Note: this letter originally appeared as an email sent to the Hopkins community on March 9, 2022.
Dear Johns Hopkins community:
Given the continued improvements in COVID trends and after additional consultation with our experts in public health and infectious disease, we are now prepared to relax our indoor masking policy for vaccinated affiliates at Johns Hopkins University.
Since community transmission levels have continued to fall, as recorded on the JHU online testing dashboard and the JHU Coronavirus Resource Center, we feel confident to announce that effective immediately, masking in university administrative spaces, research labs, public spaces, public events, athletic facilities and nonclassroom communal spaces such as residence halls and libraries, will be optional for those who are vaccinated and boosted.
Until community transmission levels reach an even lower level, however, masks will remain required in classrooms, lab- and studio-based classes, and other spaces where instruction of university courses takes place. Mask use will be optional for instructors/presenters in classrooms if they are able to maintain a 6-foot distance from others in the room. Those who have been granted exceptions from the vaccination mandate will still be required to wear masks indoors. Mandatory once-weekly testing for students and twice-weekly testing for all affiliates with approved vaccination/booster exceptions remain in effect.
School of Medicine affiliates will continue to follow Johns Hopkins Medicine’s policies.
We have adopted this phased approach to relaxing our indoor masking requirement in consideration of the unique circumstances of our university community and in continued consultation with Johns Hopkins public health and medical experts, the University Pandemic Academic Advisory Committee, the Student Advisory Committee, and others. This decision follows the elimination of citywide indoor mask mandates in Baltimore and Washington, D.C. on March 1.
We know that many people hold strong personal feelings about masking. We also know that consistent, proper use of high-quality face masks is one of the most effective measures to limit the spread of COVID. We thus encourage students, faculty, and staff to continue masking if that makes them more comfortable or if they have particular circumstances that influence their personal level of risk. Free N95, KN95, KF94, and surgical masks to wear in combination with cloth masks will be available across the campus throughout the semester.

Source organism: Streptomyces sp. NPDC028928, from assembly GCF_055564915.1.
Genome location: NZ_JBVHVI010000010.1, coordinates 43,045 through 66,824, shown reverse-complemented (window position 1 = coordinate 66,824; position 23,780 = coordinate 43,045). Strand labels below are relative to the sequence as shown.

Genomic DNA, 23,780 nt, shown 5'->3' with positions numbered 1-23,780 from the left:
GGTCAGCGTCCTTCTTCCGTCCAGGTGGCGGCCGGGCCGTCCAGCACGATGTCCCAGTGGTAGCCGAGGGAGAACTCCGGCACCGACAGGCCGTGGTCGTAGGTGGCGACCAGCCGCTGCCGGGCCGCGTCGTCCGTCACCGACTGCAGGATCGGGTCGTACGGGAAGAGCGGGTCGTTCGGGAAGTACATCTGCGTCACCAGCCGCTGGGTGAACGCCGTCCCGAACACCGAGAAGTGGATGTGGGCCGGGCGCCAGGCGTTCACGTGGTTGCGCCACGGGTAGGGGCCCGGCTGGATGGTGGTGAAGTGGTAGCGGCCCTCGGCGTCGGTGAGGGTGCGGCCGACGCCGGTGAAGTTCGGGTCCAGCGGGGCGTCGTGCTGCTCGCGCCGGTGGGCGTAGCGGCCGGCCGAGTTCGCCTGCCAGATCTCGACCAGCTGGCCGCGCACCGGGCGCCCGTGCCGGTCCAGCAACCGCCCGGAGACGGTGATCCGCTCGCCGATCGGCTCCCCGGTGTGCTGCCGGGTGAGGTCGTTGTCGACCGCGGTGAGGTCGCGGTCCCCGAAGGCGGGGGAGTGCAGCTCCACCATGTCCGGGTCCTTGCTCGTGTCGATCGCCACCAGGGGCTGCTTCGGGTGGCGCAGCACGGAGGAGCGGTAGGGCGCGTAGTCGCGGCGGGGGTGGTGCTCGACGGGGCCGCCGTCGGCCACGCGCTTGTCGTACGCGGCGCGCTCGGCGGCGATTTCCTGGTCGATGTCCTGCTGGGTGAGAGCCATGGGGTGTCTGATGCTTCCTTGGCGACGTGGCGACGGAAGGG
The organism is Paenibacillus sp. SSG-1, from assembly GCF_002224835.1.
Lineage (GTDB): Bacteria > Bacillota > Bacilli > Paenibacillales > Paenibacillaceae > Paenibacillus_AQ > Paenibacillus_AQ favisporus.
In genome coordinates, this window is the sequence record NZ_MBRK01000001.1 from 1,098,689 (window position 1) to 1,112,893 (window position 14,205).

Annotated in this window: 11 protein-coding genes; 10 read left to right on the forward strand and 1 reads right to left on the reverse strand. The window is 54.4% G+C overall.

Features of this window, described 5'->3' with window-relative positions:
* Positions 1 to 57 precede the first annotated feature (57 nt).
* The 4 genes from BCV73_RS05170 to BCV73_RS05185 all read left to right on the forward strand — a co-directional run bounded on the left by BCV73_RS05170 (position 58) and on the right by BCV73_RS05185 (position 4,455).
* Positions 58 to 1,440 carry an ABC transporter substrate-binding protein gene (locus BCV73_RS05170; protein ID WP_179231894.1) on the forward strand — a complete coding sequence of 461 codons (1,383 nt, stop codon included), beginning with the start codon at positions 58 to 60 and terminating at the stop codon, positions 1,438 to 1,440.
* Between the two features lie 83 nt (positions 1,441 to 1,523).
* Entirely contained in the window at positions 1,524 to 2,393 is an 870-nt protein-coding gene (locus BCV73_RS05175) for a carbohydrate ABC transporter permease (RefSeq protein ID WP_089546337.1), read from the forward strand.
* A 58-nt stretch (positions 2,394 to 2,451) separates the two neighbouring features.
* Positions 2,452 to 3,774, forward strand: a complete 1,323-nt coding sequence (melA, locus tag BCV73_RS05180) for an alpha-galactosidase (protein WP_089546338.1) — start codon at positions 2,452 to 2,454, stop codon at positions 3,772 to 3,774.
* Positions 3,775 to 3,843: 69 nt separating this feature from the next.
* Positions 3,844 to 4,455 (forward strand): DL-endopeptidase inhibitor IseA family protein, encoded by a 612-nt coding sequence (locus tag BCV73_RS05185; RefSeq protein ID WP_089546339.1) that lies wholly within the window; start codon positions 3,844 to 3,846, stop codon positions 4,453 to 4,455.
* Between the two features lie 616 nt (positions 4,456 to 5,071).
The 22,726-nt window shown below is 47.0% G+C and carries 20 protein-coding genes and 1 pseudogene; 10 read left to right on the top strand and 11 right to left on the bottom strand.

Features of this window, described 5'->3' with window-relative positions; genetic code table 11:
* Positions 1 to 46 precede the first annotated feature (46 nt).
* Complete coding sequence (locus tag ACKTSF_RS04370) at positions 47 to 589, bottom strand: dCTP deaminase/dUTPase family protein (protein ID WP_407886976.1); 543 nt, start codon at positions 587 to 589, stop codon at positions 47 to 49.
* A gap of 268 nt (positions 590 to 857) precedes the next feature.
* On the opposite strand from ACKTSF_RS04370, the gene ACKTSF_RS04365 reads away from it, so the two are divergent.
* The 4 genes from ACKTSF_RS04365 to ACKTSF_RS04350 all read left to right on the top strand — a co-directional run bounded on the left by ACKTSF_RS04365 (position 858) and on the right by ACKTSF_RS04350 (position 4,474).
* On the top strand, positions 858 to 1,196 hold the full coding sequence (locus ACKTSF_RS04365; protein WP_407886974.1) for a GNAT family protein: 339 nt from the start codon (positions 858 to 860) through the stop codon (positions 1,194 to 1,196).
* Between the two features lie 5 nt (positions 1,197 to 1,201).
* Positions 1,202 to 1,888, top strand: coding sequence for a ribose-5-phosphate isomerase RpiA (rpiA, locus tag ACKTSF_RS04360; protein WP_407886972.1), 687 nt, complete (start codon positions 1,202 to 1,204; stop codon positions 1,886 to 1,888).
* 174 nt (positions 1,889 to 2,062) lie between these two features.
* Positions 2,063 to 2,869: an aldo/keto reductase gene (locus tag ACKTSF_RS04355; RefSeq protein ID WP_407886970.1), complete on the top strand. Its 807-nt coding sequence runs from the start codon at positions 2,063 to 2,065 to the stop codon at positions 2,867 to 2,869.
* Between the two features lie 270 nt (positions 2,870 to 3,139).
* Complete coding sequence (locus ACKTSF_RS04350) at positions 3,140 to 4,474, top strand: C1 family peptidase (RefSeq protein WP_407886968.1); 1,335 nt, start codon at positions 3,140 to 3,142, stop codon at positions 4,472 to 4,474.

We are also moving ahead immediately with two changes that we previously announced would begin on March 19. Starting today:
Food service will be allowed at indoor events. Physical distancing should still be maintained where feasible. Remaining restrictions on off-campus business meals, which are currently limited to four people together, also are lifted.
Campus guests older than 5 years old who will be inside campus-operated buildings in the U.S. are expected to comply with university COVID vaccination requirements already in place for our affiliates. Details of those requirements and how they apply to campus guests are available on the vaccination page of the coronavirus information website.
We will continue to evaluate public health conditions and may lift remaining mask mandates if community COVID rates reach a lower level, likely not before the rate is less than 10 new cases per 100,000 people in the last seven days. If rates appear to rise over a sustained period, we may reinstate a broad masking requirement and other measures to ensure community safety.
Thank you for your diligence in following JHU’s policies throughout this pandemic. Details are updated regularly on the JHU Coronavirus Information website. We will continue to keep you informed and appreciate your collective efforts in pursuing Johns Hopkins’ mission while encouraging safety as much as possible.
Professor and Executive Vice Provost for Academic Affairs
Vice President for Human Resources
Professor, Vice Provost, and Chief Risk Officer
Vice Provost for Student Health and Well-Being